1. Introduction

This section describes the rationale behind the opinionated pipeline. We go through each deployment step and describe it in detail.


You do not need to use all the pieces of Spring Cloud Pipelines. You can (and should) gradually migrate your applications to use those pieces of Spring Cloud Pipelines that you think best suit your needs.

1.1 Five-second Introduction

Spring Cloud Pipelines provides scripts, configuration, and convention for automated deployment pipeline creation for Jenkins and Concourse with Cloud Foundry or Kubernetes. We support JVM languages, PHP, and NodeJS. Since SC-Pipelines uses bash scripts, you can use it with whatever automation server you have.

1.2 Five-minute Introduction

Spring Cloud Pipelines comes with bash scripts (available under common/src/main/bash) that represent the logic of all steps in our opinionated deployment pipeline. Since we believe in convention over configuration, for the supported framework and languages, we assume that the projects follow certain conventions of task naming, profile setting, and so on. That way, if you create a new application, your application can follow those conventions and the deployment pipeline works. Since no one pipeline can serve the purposes of all teams in a company, we believe that minor deployment pipeline tweaking should take place. That is why we allow the usage of that sc-pipelines.yml descriptor, which allows for provide some customization.

From the pipeline visualization perspective, we have prepared templates for Concourse and Jenkins (through the Jenkins Job DSL and Jenkinsfile). That means you can reuse them immediately to visualize a deployment pipeline. If you use some other tool for continuous delivery, you can set the visualization yourself and reference the bash scripts for each step. In other words, Spring Cloud Pipelines can be reused with any continuous delivery tool.

1.2.1 How to Use It

This repository can be treated as a template for your pipeline. We provide some opinionated implementation that you can alter to suit your needs. To use it, we recommend downloading the Spring Cloud Pipelines repository as a zip file, unzipping it in a directory, initializing a Git project in that directory, and then modifying the project to suit your needs. The following bash script shows how to do so:

$ # pass the branch (e.g. master) or a particular tag (e.g. v1.0.0.RELEASE)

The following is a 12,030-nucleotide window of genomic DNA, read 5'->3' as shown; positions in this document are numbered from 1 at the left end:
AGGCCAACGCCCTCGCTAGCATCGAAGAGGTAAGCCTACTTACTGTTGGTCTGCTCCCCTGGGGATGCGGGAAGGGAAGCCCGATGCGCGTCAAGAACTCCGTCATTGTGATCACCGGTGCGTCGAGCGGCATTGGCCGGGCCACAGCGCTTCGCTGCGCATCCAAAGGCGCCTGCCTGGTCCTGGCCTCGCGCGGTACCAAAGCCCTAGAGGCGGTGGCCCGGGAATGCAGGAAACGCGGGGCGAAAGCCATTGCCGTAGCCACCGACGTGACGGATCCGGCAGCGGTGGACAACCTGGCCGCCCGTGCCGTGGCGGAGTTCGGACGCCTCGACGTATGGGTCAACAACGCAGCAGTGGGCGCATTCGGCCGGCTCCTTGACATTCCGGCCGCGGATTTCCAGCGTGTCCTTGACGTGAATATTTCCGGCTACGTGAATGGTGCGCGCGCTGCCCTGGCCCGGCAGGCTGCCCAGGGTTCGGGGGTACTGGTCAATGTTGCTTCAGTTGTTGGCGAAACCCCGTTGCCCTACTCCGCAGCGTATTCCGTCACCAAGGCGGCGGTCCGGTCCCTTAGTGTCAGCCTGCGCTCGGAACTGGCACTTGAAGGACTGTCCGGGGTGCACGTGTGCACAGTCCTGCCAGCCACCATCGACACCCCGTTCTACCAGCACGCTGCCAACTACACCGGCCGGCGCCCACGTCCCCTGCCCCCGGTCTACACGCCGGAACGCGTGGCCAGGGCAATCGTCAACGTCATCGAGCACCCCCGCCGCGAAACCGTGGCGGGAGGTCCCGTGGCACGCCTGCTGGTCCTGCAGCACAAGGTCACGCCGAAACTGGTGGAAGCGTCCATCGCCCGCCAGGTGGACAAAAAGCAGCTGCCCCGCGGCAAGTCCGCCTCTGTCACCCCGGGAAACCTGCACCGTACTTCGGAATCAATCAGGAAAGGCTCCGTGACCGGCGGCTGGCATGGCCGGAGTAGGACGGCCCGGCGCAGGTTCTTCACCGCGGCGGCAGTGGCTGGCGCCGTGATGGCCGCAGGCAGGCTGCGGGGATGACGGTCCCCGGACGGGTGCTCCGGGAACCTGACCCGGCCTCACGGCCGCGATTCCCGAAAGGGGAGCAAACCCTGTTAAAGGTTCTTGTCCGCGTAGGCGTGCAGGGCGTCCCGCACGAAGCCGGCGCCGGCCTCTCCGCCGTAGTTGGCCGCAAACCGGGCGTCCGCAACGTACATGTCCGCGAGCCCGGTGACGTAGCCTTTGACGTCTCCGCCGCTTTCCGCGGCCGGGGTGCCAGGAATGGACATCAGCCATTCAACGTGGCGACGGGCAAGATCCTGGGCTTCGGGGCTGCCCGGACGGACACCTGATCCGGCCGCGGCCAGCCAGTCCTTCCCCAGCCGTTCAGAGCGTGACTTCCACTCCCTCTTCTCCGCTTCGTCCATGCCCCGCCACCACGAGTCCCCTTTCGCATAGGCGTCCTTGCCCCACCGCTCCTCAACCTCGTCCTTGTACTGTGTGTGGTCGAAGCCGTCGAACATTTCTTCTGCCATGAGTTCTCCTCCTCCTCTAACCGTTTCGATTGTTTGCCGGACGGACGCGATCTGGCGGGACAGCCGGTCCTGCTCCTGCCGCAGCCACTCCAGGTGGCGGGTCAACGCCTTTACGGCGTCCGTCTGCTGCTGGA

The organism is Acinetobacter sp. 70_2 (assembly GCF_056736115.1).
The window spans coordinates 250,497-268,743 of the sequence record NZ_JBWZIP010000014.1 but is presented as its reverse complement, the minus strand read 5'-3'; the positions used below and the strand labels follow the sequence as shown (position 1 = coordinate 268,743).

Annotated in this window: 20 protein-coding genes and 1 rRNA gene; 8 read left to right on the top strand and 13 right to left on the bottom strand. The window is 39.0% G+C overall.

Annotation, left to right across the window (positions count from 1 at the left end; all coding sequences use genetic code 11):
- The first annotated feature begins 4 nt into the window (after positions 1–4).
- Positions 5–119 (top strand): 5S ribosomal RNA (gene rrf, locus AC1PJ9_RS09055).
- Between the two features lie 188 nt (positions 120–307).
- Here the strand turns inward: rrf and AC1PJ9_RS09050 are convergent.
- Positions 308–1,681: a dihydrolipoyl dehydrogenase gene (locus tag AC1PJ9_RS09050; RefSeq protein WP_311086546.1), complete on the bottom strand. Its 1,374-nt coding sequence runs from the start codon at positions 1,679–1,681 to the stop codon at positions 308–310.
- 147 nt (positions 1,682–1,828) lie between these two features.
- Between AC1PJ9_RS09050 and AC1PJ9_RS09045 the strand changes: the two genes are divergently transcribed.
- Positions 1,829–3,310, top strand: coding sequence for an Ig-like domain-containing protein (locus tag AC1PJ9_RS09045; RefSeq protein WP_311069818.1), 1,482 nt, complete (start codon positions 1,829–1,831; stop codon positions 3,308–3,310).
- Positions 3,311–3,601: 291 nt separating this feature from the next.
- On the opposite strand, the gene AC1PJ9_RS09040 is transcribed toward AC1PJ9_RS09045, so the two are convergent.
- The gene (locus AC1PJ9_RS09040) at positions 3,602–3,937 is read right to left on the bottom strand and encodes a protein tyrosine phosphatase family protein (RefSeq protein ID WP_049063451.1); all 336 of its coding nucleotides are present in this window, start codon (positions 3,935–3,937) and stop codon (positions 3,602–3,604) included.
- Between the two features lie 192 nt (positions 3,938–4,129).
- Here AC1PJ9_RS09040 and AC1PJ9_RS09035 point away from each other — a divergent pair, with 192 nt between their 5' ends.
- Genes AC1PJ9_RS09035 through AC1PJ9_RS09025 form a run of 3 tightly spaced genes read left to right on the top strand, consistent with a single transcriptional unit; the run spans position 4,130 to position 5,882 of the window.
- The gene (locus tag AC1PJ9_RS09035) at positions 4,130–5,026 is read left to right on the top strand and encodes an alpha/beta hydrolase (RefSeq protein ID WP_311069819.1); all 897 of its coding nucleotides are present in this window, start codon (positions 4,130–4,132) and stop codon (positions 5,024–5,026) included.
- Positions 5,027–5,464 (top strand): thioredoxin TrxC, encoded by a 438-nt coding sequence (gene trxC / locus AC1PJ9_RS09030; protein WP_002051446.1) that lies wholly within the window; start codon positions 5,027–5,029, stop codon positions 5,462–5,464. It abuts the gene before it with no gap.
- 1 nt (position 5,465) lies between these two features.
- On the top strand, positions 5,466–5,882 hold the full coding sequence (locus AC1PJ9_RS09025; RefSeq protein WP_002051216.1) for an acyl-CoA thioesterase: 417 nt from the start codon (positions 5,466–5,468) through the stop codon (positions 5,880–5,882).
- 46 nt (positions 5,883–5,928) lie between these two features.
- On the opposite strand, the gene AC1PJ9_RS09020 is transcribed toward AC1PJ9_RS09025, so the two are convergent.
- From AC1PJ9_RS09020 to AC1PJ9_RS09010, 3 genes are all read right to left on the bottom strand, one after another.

$ curl -LOk https://github.com/spring-cloud/spring-cloud-pipelines/archive/${SC_PIPELINES_RELEASE}.zip
$ cd spring-cloud-pipelines-${SC_PIPELINES_RELEASE}
$ git init
$ # modify the pipelines to suit your needs
$ git add .
$ git commit -m "Initial commit"
$ git remote add origin ${YOUR_REPOSITORY_URL}
$ git push origin master

To keep your repository aligned with the changes in the upstream repository, you can also clone the repository. To not have many merge conflicts, we recommend using the custom folder hooks to override functions.

1.2.2 How It Works

As the following image shows, Spring Cloud Pipelines contains logic to generate a pipeline and the runtime to execute pipeline steps.

Figure 1.1. How Spring Cloud Pipelines works


Once a pipeline is created (for example, by using the Jenkins Job DSL or from a Concourse templated pipeline), when the jobs are ran, they clone or download Spring Cloud Pipelines code to run each step. Those steps run functions that are defined in the commons module of Spring Cloud Pipelines.

Spring Cloud Pipelines performs steps to guess what kind of a project your repository is (for example, JVM or PHP) and what framework it uses (Maven or Gradle), and it can deploy your application to a cloud (Cloud Foundry or Kubernetes). You can read about how it works by reading the Chapter 2, How the Scripts Work section.

All of that happens automatically if your application follows the conventions. You can read about them in the Chapter 4, Project Opinions section.

1.2.3 Supported Languages

Currently, we support the following languages:

  • JVM

    • Maven wrapper-based project
    • Gradle wrapper-based project
  • PHP

    • Composer-based project
  • NPM

1.2.4 Centralized Pipeline Creation

You can use Spring Cloud Pipelines to generate pipelines for all the projects in your system. You can scan all your repositories (for example, you can call the Stash or Github API to retrieve the list of repositories) and then:

  • For Jenkins, call the seed job and pass the REPOS parameter, which contains the list of repositories.
  • For Concourse, call fly and set the pipeline for every repository.

We recommend using Spring Cloud Pipelines this way.

1.2.5 A Pipeline for Each Repository

You can use Spring Cloud Pipelines in such a way that each project contains its own pipeline definition in its code. Spring Cloud Pipelines clones the code with the pipeline definitions (the bash scripts), so the only piece of logic that needs to be in your application’s repository is the pipeline definition.

For Jenkins, you need to either set up the Jenkinsfile or the jobs by using the Jenkins Job DSL plugin in your repo. Then, in Jenkins, whenever you set up a new pipeline for a repository, you can reference the pipeline definition in that repo. For Concourse, each project contains its own pipeline steps, and it is up to the project to set up the pipeline.

1.3 The Flow

The following images show the flow of the opinionated pipeline:

Figure 1.2. Flow in Concourse

flow concourse

Figure 1.3. Flow in Jenkins


We first describe the overall concept behind the flow and then split it into pieces and describe each piece independently.


This section defines some common vocabulary. We describe four typical environments in terms of running the pipeline.

1.3.1 Environments

We typically encounter the following environments:

  • build environment is a machine where the building of the application takes place. It is a continuous integration or continuous delivery tool worker.
  • test is an environment where you can deploy an application to test it. It does not resemble production, because we cannot be sure of its state (which application is deployed there and in which version). It can be used by multiple teams at the same time.